Museum of Art, Art Club still at odds over future
STORY BY MARY SCHENKEL, (Week of August 18, 2011)
Construction of the $4 million addition and renovation to the Vero Beach Museum of Art began last week even though the museum and Vero Beach Art Club – its co-lessor of the city-owned land under the building – remain locked in a dispute over the club’s future role in the edifice.
Museum officials and Vero Beach Art Club members are looking to resolve the differences, which involve club space at the museum and other issues. The two sides seem eager to not inflame matters by talking publicly about the exact nature of the dispute or where a resolution currently stands.
“I’m very confident we will soon reach an agreement,’ said Lucinda Gedeon, the museum’s executive director. She declined more comment, saying she agreed with Art Club President Rita Zeigler not to discuss the matter.
“The issues are between the museum and the art club,” Zeigler said earlier this week. She said the groups agreed not to discuss the situation until the issues are resolved.
Zeigler added she hoped she could talk at the end of the week.
The dispute arose after the museum and the art club both signed off on a revised lease – the fourth revision in the building’s history – on July 19 at a Vero City Council meeting.
Lawyers for both sides told Council members they needed council approval of the lease so it would not delay construction. They couldn’t pull a permit for the project until council members OK’d the contract.
“We’re happy to assist the museum in going ahead with this project,” said Keith McCormack, the art club’s attorney, before adding there were problems between the club and the museum that would require going to mediation; he did not elaborate on those differences.
“It’s just a standard lease,” said City Manager Jim O’Connor. “Issues did not come up during the discussions.” He said Peggy Lyons, a city lawyer, told him both sides felt comfortable signing the document.
The dispute over club space at the museum and other issues comes during the museum’s 25th anniversary and the club’s 75th.
The joint effort to build a museum on the city-owned land began more than 30 years ago.
When Jean Armstrong-Warren expressed reluctance at moving to Vero Beach in 1975 due to its lack of an art museum, her late husband George Armstrong responded that they would build one.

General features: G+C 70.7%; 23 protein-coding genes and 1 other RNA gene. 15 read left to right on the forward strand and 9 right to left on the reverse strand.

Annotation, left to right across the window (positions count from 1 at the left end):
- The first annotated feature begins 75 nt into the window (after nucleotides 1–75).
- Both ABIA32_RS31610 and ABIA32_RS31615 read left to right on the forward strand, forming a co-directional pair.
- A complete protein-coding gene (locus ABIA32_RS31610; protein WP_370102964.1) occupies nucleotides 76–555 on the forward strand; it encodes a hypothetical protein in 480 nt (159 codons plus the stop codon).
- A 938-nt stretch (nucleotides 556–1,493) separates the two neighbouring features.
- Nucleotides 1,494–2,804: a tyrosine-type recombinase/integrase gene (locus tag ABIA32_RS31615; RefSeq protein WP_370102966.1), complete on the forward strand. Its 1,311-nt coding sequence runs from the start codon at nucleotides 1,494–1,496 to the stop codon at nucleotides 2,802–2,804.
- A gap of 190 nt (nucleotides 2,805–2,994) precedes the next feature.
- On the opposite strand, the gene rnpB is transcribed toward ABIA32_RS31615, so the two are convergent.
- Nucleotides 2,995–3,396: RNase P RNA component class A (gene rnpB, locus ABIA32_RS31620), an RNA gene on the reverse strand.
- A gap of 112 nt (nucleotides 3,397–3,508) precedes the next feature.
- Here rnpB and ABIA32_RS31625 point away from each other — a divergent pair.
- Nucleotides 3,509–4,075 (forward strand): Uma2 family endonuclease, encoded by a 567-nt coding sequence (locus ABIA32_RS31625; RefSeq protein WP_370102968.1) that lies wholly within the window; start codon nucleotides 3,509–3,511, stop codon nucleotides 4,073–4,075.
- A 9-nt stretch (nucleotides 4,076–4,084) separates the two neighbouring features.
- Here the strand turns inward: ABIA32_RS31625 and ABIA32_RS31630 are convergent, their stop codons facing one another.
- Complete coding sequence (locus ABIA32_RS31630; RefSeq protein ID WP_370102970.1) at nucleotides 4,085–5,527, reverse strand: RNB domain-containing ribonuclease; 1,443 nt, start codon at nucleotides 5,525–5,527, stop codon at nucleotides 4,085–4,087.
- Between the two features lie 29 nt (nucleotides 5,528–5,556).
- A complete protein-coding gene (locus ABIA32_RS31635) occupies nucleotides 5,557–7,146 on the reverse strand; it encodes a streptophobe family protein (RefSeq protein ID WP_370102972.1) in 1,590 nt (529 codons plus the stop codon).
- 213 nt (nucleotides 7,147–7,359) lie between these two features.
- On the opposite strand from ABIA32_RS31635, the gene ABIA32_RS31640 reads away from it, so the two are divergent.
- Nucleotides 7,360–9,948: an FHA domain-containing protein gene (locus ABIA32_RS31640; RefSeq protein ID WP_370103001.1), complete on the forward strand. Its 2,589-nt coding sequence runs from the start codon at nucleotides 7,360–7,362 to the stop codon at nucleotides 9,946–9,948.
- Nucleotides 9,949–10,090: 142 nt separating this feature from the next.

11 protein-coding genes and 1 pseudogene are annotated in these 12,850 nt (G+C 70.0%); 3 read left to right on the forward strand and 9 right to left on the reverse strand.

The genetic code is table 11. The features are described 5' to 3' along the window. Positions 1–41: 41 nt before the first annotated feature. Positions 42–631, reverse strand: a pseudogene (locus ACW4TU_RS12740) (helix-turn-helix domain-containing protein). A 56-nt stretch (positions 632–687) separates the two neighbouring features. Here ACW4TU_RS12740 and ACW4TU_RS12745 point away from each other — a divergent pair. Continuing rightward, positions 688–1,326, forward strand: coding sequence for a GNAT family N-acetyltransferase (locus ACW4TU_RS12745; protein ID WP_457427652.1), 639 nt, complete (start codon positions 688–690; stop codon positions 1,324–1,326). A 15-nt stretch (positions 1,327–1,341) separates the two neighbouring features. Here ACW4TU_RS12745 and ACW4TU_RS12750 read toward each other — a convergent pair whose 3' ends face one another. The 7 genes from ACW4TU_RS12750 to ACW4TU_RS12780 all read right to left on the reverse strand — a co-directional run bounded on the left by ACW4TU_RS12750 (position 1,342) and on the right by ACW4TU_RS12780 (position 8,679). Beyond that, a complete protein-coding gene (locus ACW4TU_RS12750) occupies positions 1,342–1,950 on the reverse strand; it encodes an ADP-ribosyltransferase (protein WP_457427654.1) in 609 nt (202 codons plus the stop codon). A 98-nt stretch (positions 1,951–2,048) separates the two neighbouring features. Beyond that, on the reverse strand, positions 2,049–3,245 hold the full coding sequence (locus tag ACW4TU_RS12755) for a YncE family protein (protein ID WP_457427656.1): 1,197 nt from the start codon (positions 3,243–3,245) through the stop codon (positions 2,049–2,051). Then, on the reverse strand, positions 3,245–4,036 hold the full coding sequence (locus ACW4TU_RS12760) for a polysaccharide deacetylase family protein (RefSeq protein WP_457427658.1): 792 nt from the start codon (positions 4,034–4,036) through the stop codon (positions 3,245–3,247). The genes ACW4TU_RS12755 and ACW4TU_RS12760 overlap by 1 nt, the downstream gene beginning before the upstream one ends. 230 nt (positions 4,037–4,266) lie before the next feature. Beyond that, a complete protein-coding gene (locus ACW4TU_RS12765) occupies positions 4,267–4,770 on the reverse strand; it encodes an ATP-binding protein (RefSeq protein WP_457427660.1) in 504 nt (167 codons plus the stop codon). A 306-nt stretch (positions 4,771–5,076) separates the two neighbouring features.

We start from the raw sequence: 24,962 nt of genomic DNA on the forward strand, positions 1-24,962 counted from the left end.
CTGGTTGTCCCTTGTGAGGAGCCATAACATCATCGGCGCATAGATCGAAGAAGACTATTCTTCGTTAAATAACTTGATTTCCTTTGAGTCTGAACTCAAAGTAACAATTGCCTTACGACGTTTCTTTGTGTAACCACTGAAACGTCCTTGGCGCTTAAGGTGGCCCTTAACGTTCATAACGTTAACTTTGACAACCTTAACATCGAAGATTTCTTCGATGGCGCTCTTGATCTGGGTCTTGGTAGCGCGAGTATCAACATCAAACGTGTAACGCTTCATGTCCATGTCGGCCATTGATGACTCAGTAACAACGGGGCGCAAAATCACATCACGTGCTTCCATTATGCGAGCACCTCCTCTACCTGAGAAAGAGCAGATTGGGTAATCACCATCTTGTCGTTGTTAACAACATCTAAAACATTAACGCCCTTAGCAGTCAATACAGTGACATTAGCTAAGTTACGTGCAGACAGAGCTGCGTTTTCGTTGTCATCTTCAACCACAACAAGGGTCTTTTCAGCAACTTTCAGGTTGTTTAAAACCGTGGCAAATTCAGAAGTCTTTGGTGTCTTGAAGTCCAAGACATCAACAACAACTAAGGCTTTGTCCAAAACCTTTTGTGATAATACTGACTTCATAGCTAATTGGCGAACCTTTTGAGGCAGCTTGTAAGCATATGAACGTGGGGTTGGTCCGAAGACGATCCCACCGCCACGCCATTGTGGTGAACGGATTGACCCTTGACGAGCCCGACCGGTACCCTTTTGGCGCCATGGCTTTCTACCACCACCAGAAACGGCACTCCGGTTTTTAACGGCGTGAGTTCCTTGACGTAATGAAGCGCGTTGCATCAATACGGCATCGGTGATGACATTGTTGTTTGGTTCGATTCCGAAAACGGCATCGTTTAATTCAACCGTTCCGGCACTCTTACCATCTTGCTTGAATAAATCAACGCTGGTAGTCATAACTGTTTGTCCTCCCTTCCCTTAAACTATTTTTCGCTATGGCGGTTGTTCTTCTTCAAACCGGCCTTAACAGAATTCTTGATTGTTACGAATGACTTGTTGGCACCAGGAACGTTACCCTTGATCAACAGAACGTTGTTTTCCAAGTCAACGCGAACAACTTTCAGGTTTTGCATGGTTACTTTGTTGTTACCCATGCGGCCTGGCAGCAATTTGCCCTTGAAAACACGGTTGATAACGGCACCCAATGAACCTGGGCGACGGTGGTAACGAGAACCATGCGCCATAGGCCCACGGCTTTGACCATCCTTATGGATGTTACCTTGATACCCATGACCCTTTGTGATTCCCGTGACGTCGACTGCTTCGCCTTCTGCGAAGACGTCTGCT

So the couple went to work.
Utilizing his extensive business acumen and her expertise as a volunteer and fund raiser for the Brooklyn Museum, they founded the Alliance for the Arts in 1978 and started raising money.
When George Armstrong approached the city about a potential museum site, they suggested he work with the Vero Beach Art Club, which had been promised the Riverside Park location.
The Art Club, founded by Dorothy Poole in 1936, had been raising money to erect a building to house its exhibits.
“What we were afraid of is that if they built something it would be really, really small,” recalled Jean Armstrong-Warren. “The people in government agreed; what they wanted was something really grand. I don’t think the art club could ever have raised that kind of money.”
Alma Lee Loy, chairwoman of the Civic Center Arts Advisory Commission at the time, worked to bring the two organizations together, and in 1981 a 50-year lease was secured from the city with both groups being co-lessees.
They enlisted the support of the community and raised $2.5 million, enabling the then Center for the Arts to open to the public debt free on Jan. 31, 1986.
“My hope is that we work things out,” said Jean Armstrong-Warren. “The museum is going so beautifully. This is something so good for this area and so unusual for a town this size that we have to do everything we can to continue good feelings. It can and should be worked out.”
Continually expanding and enhancing its status, the museum was accredited by the American Association of Museums in 1997, completed a $5 million expansion in 1999 and was renamed the Vero Beach Museum of Art in 2002.
Later enhancements included the Wahlstrom Sculpture Garden, the Alice and Jim Beckwith Sculpture Park and the Laura and Bill Buck Atrium.
A long-time member of the Vero Beach Art Club and the Vero Beach Museum of Art, Marlene Putnam is also a celebrated artist and former art teacher, and served as president of the art club in 1983, when the Alliance for the Arts became the Center for the Arts.
“Artists are not generally as astute business-wise,” said Putnam, recognizing that museums must be run as a business. “We turn to our canvas and the world goes away.”
“The art club has always wanted the museum to succeed,” said Putnam, maintaining that the most important thing for a working artist is to have an exhibition space.
While the two organizations have always had a symbiotic relationship, the agreement – first signed in 1985 – has been changed four times.
Staff writer Joseph W. Fenton contributed to this story.